Europe’s largest 3D printed building is being constructed in Germany
Europe’s largest 3D printed building is initiated by KRAUSGRUPPE, a project developer, builder, investor, real estate manager, and broker in the Heidelberg area.
The city has always been at the forefront of innovation as it is a city of science. Now that the Campbell Barracks have been renovated, the city will have ground-breaking 3D construction printing technology that will revolutionise the building sector.
This project is being built for Heidelberg IT Management GmbH & Co. KG, a cloud and data centre provider.
The building is approximately 54m long, 11m wide and 9m high. The construction process started 31 March and is expected to be completed by the end of July 2023. It will serve as an IT server hotel and is set to become one of the most technologically advanced and innovative buildings in the region.
Hans-Jörg Kraus, Managing Partner of the KRAUSGRUPPE, said: "As an independent family business with a long tradition and a future ahead, we want to promote innovative construction methods in Heidelberg and make a positive contribution to sustainable building methods”.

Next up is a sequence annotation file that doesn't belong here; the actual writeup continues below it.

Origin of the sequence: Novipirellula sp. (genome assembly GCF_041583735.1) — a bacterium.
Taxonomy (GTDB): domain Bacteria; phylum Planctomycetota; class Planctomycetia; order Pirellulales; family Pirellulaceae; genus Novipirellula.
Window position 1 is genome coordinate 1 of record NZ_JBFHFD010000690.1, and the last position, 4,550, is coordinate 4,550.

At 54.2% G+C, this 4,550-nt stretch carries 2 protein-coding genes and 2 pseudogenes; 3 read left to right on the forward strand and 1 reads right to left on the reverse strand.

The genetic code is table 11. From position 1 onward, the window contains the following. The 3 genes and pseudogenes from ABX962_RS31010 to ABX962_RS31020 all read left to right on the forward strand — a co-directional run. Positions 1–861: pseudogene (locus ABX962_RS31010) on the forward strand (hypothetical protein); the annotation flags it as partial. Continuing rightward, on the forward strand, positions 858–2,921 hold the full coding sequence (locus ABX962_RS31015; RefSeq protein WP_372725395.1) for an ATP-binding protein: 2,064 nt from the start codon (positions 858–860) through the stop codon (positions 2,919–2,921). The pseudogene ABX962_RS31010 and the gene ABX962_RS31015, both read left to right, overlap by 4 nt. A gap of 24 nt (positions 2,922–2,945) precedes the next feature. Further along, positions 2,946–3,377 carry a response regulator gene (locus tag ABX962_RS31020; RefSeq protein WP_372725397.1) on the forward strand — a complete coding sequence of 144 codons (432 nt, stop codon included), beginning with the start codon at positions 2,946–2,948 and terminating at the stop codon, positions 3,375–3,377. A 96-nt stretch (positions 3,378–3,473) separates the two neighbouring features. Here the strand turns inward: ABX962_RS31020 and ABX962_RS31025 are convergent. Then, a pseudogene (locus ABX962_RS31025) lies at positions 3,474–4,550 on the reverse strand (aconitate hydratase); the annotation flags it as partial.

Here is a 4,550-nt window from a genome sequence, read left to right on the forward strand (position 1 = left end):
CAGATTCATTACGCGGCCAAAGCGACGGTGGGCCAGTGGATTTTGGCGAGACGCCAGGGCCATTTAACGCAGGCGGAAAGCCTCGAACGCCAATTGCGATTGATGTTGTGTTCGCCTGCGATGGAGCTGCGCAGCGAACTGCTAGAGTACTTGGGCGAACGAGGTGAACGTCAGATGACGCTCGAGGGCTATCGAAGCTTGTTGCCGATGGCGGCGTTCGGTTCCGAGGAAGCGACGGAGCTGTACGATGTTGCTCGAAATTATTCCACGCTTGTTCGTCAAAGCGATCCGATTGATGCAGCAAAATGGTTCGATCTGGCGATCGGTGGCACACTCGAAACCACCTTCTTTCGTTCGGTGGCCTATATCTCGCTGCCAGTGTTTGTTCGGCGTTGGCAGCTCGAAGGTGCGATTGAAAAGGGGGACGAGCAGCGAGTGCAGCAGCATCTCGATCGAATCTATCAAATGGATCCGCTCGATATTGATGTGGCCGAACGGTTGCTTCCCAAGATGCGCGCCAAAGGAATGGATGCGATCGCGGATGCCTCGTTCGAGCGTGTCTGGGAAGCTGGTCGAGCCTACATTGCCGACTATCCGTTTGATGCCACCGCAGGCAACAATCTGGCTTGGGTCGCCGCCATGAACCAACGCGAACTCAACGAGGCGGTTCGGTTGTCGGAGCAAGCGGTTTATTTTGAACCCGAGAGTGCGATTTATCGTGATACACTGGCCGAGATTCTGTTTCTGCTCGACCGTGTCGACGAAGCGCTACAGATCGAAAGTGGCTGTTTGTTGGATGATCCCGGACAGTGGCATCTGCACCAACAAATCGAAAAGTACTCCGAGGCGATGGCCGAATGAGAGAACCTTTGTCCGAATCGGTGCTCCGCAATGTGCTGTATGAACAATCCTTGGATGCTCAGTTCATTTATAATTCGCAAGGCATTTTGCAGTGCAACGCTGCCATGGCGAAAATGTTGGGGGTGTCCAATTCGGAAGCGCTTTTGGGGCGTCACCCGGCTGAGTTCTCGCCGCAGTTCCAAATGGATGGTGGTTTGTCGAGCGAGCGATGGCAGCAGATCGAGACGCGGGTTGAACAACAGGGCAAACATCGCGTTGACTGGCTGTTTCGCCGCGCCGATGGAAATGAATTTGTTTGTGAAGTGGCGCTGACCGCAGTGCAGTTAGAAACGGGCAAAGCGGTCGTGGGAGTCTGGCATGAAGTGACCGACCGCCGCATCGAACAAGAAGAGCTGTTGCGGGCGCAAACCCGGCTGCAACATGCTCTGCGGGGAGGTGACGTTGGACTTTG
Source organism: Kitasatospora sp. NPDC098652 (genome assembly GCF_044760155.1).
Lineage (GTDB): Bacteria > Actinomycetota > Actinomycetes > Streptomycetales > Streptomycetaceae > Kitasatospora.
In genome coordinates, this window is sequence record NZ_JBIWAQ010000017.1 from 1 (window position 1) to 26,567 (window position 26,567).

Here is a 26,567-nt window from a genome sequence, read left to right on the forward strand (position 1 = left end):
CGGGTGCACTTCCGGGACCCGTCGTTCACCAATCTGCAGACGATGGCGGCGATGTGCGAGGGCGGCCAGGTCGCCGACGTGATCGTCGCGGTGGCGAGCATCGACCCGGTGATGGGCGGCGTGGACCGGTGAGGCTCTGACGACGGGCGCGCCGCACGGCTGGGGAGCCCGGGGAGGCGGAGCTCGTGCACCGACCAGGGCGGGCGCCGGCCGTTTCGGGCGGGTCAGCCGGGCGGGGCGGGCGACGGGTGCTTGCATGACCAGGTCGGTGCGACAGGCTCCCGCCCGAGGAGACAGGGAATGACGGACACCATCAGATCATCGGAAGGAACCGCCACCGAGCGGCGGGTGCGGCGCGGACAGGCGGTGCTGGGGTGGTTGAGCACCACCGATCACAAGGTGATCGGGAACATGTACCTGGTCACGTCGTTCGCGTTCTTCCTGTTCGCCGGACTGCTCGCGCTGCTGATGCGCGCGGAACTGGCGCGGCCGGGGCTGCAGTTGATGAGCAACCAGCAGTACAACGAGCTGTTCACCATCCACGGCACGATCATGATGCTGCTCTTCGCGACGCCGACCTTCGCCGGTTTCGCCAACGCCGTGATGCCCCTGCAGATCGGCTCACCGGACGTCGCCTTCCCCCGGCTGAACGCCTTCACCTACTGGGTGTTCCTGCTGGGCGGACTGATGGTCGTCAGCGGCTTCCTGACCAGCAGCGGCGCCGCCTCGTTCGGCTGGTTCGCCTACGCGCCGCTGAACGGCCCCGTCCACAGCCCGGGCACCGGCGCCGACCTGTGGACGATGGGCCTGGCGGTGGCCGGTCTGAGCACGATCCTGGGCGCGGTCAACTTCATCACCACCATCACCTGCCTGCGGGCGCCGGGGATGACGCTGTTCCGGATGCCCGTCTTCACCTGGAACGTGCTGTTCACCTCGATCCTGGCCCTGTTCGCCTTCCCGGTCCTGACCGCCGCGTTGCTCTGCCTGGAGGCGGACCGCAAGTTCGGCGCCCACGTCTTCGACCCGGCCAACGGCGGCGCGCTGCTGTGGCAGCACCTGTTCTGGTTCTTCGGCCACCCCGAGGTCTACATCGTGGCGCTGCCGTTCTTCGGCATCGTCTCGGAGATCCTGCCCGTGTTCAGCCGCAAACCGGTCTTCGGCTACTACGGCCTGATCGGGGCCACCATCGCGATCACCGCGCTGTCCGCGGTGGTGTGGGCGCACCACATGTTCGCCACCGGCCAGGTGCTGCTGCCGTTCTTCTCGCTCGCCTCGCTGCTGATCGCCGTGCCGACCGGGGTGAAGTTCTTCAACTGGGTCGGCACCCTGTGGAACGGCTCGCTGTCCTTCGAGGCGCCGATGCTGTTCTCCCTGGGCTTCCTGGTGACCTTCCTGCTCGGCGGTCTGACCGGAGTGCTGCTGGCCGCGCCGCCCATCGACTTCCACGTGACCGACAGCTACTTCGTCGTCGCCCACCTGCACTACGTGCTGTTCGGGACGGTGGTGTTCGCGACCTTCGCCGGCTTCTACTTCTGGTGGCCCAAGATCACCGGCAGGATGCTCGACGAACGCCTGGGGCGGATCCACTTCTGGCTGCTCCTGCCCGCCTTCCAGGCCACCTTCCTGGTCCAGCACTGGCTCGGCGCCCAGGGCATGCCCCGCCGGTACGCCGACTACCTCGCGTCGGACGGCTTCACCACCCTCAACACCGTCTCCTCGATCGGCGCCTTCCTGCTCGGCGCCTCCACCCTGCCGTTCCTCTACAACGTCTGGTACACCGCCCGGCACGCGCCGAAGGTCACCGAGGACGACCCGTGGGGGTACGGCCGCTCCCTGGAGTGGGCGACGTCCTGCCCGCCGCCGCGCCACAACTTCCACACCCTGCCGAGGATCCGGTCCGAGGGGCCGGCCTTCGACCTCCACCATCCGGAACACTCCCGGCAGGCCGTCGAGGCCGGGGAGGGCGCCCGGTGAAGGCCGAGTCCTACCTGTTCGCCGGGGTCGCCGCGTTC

PERI 3D Construction, a pioneer in 3D construction printing industry, is providing the know-how for the 3D printing process, and is using COBOD's BOD2 3D construction printer to print the walls of the building. PERI is taking advantage of the high printing speeds of the printer and plans to complete the printing of the walls of this large-scale project in just 140 hours, equivalent to printing four square meters of building per hour.
The architects from SSV Architekten and Mense Korte, who collaborated on the project, devoted a lot of attention to the design of the walls, which is unique – as seen in the renderings of the server hotel.
Henrik Lund-Nielsen, Founder & General Manager of COBOD added: “In this unique project PERI is emphasising two of the key benefits of 3D construction printing; speed of execution and design freedom. Because of this, our technology is capable of carrying out everything from materials savings, windmill towers over low-cost residential housing in Africa, to architectural office type buildings in Germany.”